From the NY Times:
More than two months after the earthquake that devastated Haiti, at least 30 survivors who were waved onto planes by Marines in the chaotic aftermath are prisoners of the United States immigration system, locked up since their arrival in detention centers in Florida.
In Haiti, some were pulled from the rubble, their legal advocates say. Some lost parents, siblings or children. Many were seeking food, safety or medical care at the Port-au-Prince airport when terrifying aftershocks prompted hasty evacuations by military transports, with no time for immigration processing. None have criminal histories.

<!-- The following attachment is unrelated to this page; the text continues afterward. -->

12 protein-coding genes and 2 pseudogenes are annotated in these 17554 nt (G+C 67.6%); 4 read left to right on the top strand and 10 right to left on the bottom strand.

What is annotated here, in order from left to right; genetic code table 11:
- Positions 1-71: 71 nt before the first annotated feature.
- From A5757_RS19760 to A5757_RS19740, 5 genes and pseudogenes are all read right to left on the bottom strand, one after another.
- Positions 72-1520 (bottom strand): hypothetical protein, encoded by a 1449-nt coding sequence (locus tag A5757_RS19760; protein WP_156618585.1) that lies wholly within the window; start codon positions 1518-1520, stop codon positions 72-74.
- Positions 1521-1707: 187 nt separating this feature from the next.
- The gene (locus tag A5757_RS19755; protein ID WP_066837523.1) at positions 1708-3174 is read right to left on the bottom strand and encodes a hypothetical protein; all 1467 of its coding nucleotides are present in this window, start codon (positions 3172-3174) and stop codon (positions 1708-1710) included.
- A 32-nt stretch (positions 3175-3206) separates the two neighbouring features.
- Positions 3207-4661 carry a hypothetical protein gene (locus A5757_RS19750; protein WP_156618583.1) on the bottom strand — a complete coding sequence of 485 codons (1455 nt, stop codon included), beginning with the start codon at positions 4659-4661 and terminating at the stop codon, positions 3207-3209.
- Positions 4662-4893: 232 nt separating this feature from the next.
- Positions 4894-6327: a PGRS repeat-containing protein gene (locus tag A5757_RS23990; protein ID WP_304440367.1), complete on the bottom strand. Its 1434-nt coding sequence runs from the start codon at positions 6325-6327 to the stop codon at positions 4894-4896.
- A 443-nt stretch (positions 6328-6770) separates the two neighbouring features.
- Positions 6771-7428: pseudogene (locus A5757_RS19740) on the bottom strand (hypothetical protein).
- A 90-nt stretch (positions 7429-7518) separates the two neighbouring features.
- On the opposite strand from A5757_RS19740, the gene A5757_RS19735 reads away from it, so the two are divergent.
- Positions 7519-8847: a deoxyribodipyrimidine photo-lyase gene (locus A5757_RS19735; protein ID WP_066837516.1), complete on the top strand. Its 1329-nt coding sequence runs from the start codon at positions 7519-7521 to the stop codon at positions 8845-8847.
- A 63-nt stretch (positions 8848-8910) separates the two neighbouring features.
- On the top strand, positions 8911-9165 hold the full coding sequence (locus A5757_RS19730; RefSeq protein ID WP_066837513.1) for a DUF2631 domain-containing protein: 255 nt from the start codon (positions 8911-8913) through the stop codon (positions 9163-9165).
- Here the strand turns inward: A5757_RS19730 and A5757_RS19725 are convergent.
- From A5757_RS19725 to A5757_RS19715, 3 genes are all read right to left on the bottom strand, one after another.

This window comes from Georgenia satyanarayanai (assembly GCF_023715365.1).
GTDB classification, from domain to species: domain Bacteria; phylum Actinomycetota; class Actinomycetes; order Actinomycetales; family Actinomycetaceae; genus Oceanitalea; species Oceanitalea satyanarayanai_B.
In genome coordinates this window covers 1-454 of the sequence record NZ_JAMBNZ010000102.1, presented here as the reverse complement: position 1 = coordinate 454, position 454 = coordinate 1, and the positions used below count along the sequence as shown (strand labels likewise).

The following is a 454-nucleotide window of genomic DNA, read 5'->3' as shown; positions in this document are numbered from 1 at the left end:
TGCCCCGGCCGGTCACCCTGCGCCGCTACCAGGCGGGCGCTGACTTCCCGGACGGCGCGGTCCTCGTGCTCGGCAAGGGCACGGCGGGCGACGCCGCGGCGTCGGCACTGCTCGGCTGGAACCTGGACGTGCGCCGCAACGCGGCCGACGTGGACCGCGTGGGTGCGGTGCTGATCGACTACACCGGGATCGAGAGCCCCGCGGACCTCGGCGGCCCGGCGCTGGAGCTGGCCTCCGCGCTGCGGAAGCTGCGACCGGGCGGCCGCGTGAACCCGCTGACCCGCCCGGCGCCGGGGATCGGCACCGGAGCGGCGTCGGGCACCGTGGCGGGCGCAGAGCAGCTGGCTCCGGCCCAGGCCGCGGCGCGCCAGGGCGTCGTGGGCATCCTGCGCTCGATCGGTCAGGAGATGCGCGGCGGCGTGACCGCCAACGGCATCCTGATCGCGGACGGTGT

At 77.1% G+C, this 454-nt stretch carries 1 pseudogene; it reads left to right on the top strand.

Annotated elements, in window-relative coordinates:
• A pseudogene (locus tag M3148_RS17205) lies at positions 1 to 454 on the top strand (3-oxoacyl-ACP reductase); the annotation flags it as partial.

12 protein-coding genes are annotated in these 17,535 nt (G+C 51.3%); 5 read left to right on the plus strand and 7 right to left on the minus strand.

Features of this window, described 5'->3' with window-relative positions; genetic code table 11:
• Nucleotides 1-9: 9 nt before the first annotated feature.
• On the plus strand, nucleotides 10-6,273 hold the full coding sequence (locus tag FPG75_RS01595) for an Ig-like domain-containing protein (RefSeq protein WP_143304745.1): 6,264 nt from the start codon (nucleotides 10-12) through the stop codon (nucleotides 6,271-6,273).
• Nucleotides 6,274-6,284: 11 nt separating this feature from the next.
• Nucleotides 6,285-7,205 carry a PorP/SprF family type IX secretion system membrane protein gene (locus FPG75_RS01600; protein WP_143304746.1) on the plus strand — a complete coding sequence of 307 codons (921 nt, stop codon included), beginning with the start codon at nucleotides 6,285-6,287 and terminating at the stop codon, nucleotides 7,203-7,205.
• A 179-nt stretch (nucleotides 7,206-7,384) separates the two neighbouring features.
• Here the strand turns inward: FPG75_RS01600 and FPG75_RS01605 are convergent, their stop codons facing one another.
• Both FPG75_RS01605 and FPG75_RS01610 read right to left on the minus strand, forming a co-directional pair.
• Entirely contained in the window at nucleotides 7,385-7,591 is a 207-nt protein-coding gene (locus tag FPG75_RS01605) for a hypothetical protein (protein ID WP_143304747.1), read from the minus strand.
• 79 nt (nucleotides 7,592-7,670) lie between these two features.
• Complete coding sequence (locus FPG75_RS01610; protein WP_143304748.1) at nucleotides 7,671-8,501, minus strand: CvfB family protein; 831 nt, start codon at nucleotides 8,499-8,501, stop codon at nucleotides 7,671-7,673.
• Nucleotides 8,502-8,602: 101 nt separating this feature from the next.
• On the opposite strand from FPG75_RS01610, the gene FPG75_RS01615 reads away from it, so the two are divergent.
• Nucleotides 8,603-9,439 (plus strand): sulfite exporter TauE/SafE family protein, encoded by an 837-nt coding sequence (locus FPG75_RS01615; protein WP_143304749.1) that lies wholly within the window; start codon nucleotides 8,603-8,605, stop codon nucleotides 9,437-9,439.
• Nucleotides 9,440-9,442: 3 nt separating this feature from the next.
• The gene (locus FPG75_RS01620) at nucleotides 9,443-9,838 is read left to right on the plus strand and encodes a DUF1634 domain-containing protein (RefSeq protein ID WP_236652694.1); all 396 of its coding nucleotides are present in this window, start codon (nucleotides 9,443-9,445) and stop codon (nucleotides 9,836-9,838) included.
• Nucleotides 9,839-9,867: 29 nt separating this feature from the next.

GALLERY: Haiti Earthquake
But when they landed in the United States without visas, they were taken into custody by immigration authorities and held for deportation, even though deportations to Haiti have been suspended indefinitely since the earthquake. Legal advocates who stumbled on the survivors in February at the Broward County Transitional Center, a privately operated immigration jail in Pompano Beach, Fla., have tried for weeks to persuade government officials to release them to citizen relatives who are eager to take them in, letters and affidavits show.
Meanwhile, the detainees have received little or no mental health care for the trauma they suffered, lawyers at the Florida Immigrant Advocacy Center said, despite an offer of free treatment at the jail by a local Creole-speaking psychotherapist.